Wedges are similar to triangles, but differ in that with triangles, there is always one boundary line that remains flat; wedges are characterized by both boundary lines being at a slant. Wedges should not be mistaken for pennants, which are much shorter in duration.
Rising wedges can be identified by both boundary lines heading up, with the lower line ascending at a sharper pitch than the upper one, indicating fluctuating and strengthening price activity, with the lines eventually meeting. A rising wedge is usually at least three weeks in forming and lasts approximately three months, perhaps four months in all.
Falling wedges can be identified by both boundary lines heading down, with the lower line descending at a sharper angle than the upper one, with the lines eventually meeting. This wedge is part of a consolidation pattern.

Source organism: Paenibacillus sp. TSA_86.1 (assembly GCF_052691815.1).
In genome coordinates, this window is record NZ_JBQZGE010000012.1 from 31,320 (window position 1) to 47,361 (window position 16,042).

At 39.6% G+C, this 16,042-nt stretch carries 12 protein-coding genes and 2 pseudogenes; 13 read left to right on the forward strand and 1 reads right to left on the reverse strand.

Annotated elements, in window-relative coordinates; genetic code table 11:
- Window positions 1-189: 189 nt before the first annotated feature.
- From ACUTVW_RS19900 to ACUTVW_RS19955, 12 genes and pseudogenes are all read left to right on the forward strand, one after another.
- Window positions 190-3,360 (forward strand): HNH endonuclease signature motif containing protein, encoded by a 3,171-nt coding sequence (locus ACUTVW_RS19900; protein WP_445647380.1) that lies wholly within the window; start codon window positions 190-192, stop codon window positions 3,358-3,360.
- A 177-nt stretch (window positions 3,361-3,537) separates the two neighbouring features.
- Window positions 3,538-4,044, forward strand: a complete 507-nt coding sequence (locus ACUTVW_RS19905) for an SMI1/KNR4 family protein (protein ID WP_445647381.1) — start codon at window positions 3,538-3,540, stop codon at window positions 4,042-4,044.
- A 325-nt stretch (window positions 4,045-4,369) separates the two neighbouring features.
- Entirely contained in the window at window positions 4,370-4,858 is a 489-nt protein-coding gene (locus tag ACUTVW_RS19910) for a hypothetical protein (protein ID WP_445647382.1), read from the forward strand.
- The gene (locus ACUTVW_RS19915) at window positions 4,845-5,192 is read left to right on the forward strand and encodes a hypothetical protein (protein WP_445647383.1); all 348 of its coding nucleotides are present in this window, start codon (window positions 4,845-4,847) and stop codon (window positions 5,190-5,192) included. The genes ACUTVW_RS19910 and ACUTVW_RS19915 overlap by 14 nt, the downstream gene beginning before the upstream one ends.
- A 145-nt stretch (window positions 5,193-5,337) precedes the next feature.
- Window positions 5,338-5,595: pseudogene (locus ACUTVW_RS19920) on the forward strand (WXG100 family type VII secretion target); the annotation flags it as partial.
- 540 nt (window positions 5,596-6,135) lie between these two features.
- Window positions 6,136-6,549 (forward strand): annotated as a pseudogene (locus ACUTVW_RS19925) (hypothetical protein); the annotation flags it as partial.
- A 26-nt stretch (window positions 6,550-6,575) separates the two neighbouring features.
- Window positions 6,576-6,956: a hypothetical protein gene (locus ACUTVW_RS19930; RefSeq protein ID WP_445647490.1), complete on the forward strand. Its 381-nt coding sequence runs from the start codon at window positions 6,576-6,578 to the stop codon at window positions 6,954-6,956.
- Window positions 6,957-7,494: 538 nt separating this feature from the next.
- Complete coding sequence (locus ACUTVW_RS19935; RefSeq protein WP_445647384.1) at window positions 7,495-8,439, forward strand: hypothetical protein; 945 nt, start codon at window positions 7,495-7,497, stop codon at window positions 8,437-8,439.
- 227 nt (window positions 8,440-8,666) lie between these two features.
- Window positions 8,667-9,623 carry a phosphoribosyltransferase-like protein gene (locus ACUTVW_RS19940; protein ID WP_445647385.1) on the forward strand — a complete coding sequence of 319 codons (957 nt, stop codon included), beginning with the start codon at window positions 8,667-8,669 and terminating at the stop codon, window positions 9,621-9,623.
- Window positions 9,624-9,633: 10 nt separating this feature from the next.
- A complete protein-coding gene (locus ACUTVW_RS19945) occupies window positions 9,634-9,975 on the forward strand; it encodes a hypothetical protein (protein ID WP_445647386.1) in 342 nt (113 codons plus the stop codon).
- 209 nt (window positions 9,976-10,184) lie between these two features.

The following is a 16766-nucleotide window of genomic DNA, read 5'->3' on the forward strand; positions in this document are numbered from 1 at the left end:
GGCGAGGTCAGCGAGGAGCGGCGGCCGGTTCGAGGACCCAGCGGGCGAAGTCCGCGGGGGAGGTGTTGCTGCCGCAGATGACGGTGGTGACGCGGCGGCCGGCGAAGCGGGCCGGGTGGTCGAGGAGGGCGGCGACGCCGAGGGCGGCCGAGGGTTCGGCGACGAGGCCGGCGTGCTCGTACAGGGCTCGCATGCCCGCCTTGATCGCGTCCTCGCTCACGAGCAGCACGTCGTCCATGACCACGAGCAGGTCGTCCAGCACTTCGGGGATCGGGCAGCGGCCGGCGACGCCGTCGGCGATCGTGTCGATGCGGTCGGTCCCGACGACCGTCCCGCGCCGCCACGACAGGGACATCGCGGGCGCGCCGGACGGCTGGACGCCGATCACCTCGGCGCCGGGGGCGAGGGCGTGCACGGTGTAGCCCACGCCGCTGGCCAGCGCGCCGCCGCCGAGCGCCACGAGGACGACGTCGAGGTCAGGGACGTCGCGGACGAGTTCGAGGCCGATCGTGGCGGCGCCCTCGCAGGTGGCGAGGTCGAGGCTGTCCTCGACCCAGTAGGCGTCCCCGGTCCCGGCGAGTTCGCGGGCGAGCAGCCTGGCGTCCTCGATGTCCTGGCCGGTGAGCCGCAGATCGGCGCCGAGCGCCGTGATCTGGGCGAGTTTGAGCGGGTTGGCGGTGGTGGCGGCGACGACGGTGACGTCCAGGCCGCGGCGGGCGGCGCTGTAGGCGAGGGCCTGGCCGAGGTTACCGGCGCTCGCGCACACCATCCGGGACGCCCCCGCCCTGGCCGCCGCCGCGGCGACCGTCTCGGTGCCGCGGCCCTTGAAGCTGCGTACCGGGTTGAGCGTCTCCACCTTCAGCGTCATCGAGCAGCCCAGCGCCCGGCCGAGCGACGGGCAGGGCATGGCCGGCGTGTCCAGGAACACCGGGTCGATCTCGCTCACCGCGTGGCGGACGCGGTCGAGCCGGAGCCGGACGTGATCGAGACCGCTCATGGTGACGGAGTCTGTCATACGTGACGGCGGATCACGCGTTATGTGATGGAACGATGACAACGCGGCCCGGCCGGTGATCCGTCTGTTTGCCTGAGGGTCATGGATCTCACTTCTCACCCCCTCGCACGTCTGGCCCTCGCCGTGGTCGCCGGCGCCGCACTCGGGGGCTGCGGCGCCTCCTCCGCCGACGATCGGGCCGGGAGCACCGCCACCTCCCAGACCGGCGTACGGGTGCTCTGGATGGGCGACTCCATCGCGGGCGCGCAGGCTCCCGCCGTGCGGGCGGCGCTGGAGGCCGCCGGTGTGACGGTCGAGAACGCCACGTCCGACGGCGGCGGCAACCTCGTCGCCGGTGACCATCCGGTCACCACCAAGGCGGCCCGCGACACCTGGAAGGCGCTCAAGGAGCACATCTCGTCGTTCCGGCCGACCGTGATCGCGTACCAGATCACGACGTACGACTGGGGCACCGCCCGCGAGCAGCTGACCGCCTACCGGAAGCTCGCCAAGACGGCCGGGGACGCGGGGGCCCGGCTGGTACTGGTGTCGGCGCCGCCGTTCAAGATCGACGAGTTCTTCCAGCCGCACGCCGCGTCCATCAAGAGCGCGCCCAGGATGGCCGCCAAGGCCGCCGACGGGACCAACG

— EMS Flynn
Bowman, Melanie, and Thom Hartle . “Reversal Patterns,” Technical Analysis of STOCKS & COMMODITIES, Volume 8: October.
Bulkowski, Thomas . Encyclopedia Of Chart Patterns, John Wiley & Sons.
_____ . “On Rising Wedges,” Technical Analysis of STOCKS & COMMODITIES, Volume 15: May.
_____ . Trading Classic Chart Patterns, John Wiley & Sons.
Meyers, Thomas A. . The Technical Analysis Course, Probus Publishing Co.